Uniformly distributing proppant inside fractures with low damage on fracture conductivity is the most important index of successful fracturing fluids. However, due to very low proppant suspension capacity of slickwater and friction reducers fracturing fluids and longer fracture closure time in nano & pico darcies formations, proppants settles quickly and accumulates near wellbore resulting in worse-than-expected well performance, as the fracture full capacity is not open and contributing to production. Traditionally, cross-linked polymer fluid systems are capable to suspend and transport high loading of proppants into a hydraulically generated fracture. Nevertheless, amount of unbroken cross-linked polymers is usually left in fractures causing damage to fracture proppant conductivity, depending on polymer loading. To mitigate these challenges, a low viscosity-engineered-fluid with excellent proppantcarrying capacity and suspension-in excess of 30 hours at static formation temperature conditions - has been designed, enhancing proppant placement and distribution within developed fractures, with a 98% plus retained conductivity.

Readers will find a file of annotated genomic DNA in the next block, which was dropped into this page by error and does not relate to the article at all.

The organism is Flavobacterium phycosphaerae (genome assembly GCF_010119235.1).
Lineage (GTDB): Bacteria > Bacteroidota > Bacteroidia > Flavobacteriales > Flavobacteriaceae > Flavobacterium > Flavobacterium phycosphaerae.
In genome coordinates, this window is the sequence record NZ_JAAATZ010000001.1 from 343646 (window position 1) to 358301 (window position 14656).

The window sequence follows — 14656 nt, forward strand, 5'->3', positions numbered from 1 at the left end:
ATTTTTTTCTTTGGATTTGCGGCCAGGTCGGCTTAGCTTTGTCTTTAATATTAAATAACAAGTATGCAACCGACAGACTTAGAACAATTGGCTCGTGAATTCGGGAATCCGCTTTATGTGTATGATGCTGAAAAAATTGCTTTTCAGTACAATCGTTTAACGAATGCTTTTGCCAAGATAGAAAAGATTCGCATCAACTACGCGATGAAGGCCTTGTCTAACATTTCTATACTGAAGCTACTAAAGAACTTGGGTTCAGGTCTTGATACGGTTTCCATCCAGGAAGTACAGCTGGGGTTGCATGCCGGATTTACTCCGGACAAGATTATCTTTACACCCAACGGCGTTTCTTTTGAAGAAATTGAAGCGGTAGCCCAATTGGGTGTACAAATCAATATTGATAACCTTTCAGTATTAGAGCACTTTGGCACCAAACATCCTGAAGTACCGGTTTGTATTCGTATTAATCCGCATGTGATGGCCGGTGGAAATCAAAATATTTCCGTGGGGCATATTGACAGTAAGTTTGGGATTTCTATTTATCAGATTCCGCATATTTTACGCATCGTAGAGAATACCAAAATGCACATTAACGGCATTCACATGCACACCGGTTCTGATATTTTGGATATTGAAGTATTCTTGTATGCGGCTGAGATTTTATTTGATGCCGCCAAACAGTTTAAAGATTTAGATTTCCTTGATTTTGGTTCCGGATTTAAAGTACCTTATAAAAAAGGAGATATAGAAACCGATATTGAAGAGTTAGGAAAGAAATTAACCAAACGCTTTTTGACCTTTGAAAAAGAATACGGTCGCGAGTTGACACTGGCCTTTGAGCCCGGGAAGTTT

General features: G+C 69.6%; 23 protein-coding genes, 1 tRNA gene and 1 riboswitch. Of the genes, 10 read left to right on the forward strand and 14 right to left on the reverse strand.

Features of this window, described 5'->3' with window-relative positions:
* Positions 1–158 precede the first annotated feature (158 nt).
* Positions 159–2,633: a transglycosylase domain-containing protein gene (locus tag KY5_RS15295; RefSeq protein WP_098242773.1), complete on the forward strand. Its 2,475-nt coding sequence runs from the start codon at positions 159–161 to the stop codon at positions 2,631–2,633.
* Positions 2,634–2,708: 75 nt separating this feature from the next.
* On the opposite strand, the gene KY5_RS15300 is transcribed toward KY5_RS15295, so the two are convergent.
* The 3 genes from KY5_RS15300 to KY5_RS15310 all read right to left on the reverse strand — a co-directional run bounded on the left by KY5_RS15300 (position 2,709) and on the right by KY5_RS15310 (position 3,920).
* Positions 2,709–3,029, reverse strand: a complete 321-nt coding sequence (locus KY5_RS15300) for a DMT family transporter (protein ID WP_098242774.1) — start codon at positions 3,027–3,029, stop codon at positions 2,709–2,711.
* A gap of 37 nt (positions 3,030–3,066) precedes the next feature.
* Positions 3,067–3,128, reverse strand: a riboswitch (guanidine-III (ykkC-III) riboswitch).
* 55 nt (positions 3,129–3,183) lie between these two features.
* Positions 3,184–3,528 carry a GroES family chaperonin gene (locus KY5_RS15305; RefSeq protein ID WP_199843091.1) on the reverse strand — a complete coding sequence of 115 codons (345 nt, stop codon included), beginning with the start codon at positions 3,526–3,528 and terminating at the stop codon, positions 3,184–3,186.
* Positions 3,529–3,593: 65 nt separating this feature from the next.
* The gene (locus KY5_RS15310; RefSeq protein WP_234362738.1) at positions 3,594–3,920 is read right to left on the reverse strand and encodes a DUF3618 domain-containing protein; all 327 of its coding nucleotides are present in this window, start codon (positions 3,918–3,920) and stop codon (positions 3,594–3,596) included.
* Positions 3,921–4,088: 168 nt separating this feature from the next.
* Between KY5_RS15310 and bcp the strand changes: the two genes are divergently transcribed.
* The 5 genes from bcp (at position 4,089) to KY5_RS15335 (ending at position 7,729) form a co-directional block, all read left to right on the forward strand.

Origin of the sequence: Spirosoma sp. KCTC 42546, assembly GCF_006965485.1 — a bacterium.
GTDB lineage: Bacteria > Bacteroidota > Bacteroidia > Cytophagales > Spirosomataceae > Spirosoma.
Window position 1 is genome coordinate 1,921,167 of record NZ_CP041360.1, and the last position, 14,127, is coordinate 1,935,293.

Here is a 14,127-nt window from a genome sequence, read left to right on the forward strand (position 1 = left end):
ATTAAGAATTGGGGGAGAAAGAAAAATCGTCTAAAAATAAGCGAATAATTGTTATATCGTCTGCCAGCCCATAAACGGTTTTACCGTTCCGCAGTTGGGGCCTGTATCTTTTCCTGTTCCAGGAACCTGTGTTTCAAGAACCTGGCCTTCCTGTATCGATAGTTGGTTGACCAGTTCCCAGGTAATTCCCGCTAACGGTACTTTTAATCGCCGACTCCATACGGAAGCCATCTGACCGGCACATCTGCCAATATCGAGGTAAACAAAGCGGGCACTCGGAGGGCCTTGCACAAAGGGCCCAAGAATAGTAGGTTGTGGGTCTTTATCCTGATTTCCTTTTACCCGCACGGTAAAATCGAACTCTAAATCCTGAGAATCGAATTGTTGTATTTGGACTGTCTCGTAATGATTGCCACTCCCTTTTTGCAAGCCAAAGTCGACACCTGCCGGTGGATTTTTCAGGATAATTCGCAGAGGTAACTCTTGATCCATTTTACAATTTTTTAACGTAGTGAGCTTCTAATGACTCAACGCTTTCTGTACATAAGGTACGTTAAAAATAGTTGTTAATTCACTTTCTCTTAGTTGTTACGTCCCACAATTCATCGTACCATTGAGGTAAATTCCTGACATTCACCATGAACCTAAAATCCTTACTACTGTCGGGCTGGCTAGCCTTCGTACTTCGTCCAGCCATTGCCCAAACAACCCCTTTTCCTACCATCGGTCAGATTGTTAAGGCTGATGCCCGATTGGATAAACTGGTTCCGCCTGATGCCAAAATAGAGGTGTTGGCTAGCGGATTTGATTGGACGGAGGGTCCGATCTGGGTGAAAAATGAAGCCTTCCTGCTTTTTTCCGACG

In this work experimental and numerical tests are presented together with the path followed in developing a network of packed structures from polymer associations providing low viscosity and maximum proppant suspension. Challenges encountered during field injection with friction are discussed together with the problem understanding characterized via extensive friction loop tests. Suspension tests performed with up to 8-10 PPA of proppant concentration at temperature conditions are shared, together with slot tests performed.

Physics-based model results from a 3D Discrete Fracture Network simulator that computes viscosity, and elastic parameters based on shear rate, allows to estimate pressure losses along the flow path from surface lines, tubular goods, perforations, and fracture. This work will demonstrate the advanced capabilities and performance of the engineered fluid over conventional fracturing fluids and its benefits. Additionally, this paper will present field injection pressure analysis performed during the development of this fluid, together with a field case including production results after 8 months of treatment. The field case production decline observed after fracture treatment demonstrates the value of this system in sustaining well production and adding additional reserves.

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